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Resist the fee-dom fighters

I have some experience of fee charging, having created and managed a successful accountancy practice over 30 years before becoming involved in the IFA sector. The feeding frenzy indulged in by politicians and financial journalists, having died down for a while, has been whipped up again by the Treasury select committee&#39s report. So I would like to join the party, if I may.

Repeat after me several times until you know it off by heart: “Commission bad, fees good.” What decent person could possibly argue with that? You do not have to know much about the subject, you just have to feel it in your bones. Commission is the root of all evil.

Decent people like Lorna Bourke (Money Marketing, August 12) want to do away with IFAs in order to get rid of this wretched problem. She says if only other decent people like John McFall knew anything at all about the industry and its problems, his committee “would have come down decisively in favour of abolishing all commission payments to IFAs”.

Perhaps at this stage I might humbly ask what Mr McFall and his colleagues were doing all that time if they did not find out anything about the industry and its dreadful history? Anyway, Ms Bourke has come up with the answer. If IFAs are culled, the problem caused by commission will go away because the high-street banks will then do all the selling and look after clients&#39 investments. So there you have it, the master plan. Why has it taken so long for someone to see the obvious?

Ms Bourke further enlightens us with knowledge of what we IFAs get up to. Apparently, very few IFAs provide ongoing service to their clients. I would hate to doubt anything that Ms Bourke says because she knows more than Mr McFall, which is quite something, but I would be interested in knowing the source of this research. Nobody has asked me, by the way.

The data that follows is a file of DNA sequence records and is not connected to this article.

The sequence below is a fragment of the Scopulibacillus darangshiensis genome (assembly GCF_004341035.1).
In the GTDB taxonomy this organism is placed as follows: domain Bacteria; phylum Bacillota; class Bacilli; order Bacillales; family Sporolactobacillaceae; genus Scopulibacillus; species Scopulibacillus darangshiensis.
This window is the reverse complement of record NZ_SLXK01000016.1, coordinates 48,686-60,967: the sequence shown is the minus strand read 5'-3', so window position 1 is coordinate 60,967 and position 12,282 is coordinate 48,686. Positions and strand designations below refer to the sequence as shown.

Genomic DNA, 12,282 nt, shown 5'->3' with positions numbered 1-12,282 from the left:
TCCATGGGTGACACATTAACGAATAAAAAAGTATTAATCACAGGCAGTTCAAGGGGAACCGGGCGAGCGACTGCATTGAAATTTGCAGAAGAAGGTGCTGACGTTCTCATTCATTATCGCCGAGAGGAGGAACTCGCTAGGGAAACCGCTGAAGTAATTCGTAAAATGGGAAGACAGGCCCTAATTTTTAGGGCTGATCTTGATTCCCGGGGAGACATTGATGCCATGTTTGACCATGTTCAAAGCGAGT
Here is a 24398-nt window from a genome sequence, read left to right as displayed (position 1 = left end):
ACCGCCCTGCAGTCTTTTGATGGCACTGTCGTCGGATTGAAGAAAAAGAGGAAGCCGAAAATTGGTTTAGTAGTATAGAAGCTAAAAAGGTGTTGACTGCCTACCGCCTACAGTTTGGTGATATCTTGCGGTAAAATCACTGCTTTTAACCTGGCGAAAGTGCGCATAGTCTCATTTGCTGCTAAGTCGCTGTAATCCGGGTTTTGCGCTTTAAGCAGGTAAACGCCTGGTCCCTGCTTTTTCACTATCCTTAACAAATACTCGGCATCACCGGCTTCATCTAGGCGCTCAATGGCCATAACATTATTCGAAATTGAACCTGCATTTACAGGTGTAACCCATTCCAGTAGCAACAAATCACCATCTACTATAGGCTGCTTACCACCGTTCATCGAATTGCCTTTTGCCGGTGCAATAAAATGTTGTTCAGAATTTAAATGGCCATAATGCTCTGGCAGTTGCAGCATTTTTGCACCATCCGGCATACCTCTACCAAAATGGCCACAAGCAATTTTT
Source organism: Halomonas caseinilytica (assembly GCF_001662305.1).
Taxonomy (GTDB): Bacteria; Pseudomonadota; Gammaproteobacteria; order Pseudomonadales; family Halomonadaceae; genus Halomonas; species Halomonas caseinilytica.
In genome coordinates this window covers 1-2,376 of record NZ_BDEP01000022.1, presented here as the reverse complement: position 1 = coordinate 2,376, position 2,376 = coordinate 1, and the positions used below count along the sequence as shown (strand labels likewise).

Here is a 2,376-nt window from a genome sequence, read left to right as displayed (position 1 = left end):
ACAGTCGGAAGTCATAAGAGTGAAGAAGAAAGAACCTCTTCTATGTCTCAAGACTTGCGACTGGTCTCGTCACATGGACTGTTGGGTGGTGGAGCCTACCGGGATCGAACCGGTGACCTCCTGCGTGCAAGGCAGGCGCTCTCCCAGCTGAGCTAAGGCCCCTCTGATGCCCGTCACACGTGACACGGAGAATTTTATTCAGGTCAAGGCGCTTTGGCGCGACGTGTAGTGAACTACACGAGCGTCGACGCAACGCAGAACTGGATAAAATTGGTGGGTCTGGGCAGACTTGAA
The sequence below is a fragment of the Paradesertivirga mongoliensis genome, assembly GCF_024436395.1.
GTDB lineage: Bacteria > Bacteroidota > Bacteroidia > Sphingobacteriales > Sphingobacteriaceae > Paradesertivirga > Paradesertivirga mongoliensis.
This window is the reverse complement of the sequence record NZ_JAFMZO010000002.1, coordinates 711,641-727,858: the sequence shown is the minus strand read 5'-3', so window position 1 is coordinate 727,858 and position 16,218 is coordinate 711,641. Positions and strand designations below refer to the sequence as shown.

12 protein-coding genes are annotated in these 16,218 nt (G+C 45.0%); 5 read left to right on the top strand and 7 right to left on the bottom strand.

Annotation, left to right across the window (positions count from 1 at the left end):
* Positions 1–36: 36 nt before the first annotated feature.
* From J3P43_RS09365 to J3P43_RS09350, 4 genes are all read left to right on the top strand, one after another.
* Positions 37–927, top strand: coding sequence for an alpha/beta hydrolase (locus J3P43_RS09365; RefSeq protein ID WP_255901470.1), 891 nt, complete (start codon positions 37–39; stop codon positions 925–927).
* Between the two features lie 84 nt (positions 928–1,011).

Oh, I almost forgot. I hate to spoil the party but fees do not work for the majority of clients. Fees work for certain job types such as group pension admin and other corporate work and, of course, the high-net-worth client. Our client bank is, I suspect, typical of many other smaller IFA practices and we have many clients who we value and who value us but who will not pay fees. They go white at the very sound of the “f” word.

They will have to go, of course, under the master plan. This is a pity because I do not like to think of them being looked after by that nice young man at Barclays, even if he has got FPC2. Perhaps they will do nothing, just like they did before they came to us, so that will be all right then.

One final thought. Have we IFAs done ourselves a disservice by pretending to charge fees when, in fact, in many cases we have only been offsetting notional fees against an equivalent amount of commission?

Perhaps thinking that we were earning some Brownie points, we have proudly responded to surveys saying: “Yes, we charge fees, lots and lots of fees, no problem, because we are decent people just like Bourke and McFall.”

Perhaps we were instead digging a hole for ourselves as these statistics are now being used by the CES (Commission Extermination Squad), who think that charging fees is easy.

Tony Main

Sanderson Financial Consultancy,



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